Category Archives: CSR

Why Diverse Organizations Perform Better: Do We Still Need Evidence?

You’ve probably heard that organizations with a focus on diversity have stronger organizational cultures – they have happier and more productive employees, and are more socially ethical than other organizations. You might have also heard that organizations with a focus on diversity perform better financially than organizations that do not invest energy in diversity programs, or in fostering a diverse workplace. Why, exactly, is this the case though? McKinsey & Company’s 2014 report, “Why Diversity Matters” answers just this, looking at the reasons why organizations with a focus on diversity simply do better, financially and otherwise, shining some data driven light on, well, why diversity matters.

McKinsey’s report examines the relationship between the level of diversity (defined as a greater share of women and a more mixed ethnic/racial composition in the leadership of large companies) and company financial performance (measured as average EBIT 2010–2013). Their research is based on leadership demographics and financial data from hundreds of organizations and thousands of executives in the United Kingdom, Canada, Latin America, and the U.S, allowing for “…results that are statistically significant and…. the first [analysis] that we are aware of that measures how much the relationship between diversity and performance is worth in terms of increased profitability.” Analysis of the data collected from 366 companies disclosed a statistically significant connection between diversity and financial performance, with organizations in the top quartile for gender diversity 15% more likely to have financial returns above their national industry median and organizations in the top quartile for racial/ethnic diversity 30% more likely to have financial returns above their national industry median. This pattern also held true in reverse, with organizations in the bottom quartile for gender or racial/ethnic diversity more likely to fall below the performance of the top-quartile companies and organizations in the bottom quartile for both gender and ethnicity underperforming (not just “not performing” but lagging) in comparison with the other three quartiles.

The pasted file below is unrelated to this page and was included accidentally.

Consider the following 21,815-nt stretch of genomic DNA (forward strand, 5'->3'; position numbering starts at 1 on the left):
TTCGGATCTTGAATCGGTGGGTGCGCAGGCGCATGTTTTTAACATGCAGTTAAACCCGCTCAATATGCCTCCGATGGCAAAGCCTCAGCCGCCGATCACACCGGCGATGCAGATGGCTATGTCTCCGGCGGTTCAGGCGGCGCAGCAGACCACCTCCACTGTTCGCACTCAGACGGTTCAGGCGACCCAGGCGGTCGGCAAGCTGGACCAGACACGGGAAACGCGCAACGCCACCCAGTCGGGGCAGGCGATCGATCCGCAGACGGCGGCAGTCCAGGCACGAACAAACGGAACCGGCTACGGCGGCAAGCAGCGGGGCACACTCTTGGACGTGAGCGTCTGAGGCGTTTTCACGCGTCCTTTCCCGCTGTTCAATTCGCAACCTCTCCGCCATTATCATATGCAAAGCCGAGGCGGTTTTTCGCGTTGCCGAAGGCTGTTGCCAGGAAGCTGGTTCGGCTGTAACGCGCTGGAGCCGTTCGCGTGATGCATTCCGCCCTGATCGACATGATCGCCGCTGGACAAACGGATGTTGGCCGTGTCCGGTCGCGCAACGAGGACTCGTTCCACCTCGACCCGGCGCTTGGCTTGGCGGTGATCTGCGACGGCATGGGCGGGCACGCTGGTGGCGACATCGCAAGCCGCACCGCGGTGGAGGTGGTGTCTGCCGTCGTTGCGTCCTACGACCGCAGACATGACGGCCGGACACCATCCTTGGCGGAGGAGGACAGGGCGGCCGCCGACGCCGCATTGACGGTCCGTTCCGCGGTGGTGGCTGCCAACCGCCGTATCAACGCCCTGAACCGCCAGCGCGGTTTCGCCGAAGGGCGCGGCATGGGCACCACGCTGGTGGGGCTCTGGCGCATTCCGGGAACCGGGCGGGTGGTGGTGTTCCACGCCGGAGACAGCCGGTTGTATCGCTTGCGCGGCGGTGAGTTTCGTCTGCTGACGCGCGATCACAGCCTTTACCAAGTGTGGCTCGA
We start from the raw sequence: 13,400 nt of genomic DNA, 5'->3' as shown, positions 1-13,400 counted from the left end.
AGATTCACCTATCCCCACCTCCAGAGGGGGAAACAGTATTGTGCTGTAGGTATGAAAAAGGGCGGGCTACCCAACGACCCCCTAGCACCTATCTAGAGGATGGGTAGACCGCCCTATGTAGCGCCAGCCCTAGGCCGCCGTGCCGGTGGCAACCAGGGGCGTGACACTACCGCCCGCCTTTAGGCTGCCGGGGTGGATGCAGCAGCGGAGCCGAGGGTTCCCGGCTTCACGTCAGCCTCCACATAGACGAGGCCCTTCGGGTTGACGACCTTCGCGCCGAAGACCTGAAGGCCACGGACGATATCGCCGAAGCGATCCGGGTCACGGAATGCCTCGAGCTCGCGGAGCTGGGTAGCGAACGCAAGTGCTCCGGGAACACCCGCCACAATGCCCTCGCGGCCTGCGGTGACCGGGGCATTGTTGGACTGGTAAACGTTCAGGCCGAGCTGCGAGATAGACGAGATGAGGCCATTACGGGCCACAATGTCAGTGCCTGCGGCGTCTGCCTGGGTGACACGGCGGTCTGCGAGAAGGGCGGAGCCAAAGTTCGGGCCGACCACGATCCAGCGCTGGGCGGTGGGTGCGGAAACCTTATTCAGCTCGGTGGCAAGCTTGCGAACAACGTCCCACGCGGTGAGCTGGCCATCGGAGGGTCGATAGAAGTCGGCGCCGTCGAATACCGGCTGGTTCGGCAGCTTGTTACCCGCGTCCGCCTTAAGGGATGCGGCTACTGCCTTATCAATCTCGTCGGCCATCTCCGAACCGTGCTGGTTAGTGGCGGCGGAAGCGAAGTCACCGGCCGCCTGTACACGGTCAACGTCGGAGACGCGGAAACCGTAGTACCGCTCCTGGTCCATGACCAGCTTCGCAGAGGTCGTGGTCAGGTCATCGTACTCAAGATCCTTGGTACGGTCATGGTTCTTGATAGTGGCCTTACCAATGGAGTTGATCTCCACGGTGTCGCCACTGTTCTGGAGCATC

Feb 17 2015 Poor Diversity Poor Performance

McKinsey’s research also noted a positive relationship between financial performance and diversity in leadership, although this varied by country, industry, and type of diversity (gender or ethnicity). The U.S, for example shows no statistically significant correlation between gender diversity and performance until women make up at least 22% of a senior executive team. Even once that point is reached, the relationship observed for US companies is still of relatively low impact: for every 10% increase in gender diversity there is an increase of 0.3% in EBIT margin. The UK boasts a much more significant relationship between gender diversity and performance, experiencing ten times the impact for their focus on gender diversity than U.S organizations (even after they’ve reached the 22% tipping point). The correlated benefit is an increase of 3.5% in EBIT for every 10% increase in gender diversity in the senior executive team (and 1.4% for the board). It is also interesting to note that while U.S. companies have made efforts in recent years to up the number of women in executive positions (progress is limited but measurable), the data show that less attention has been given to the attainment of racial and ethnic diversity.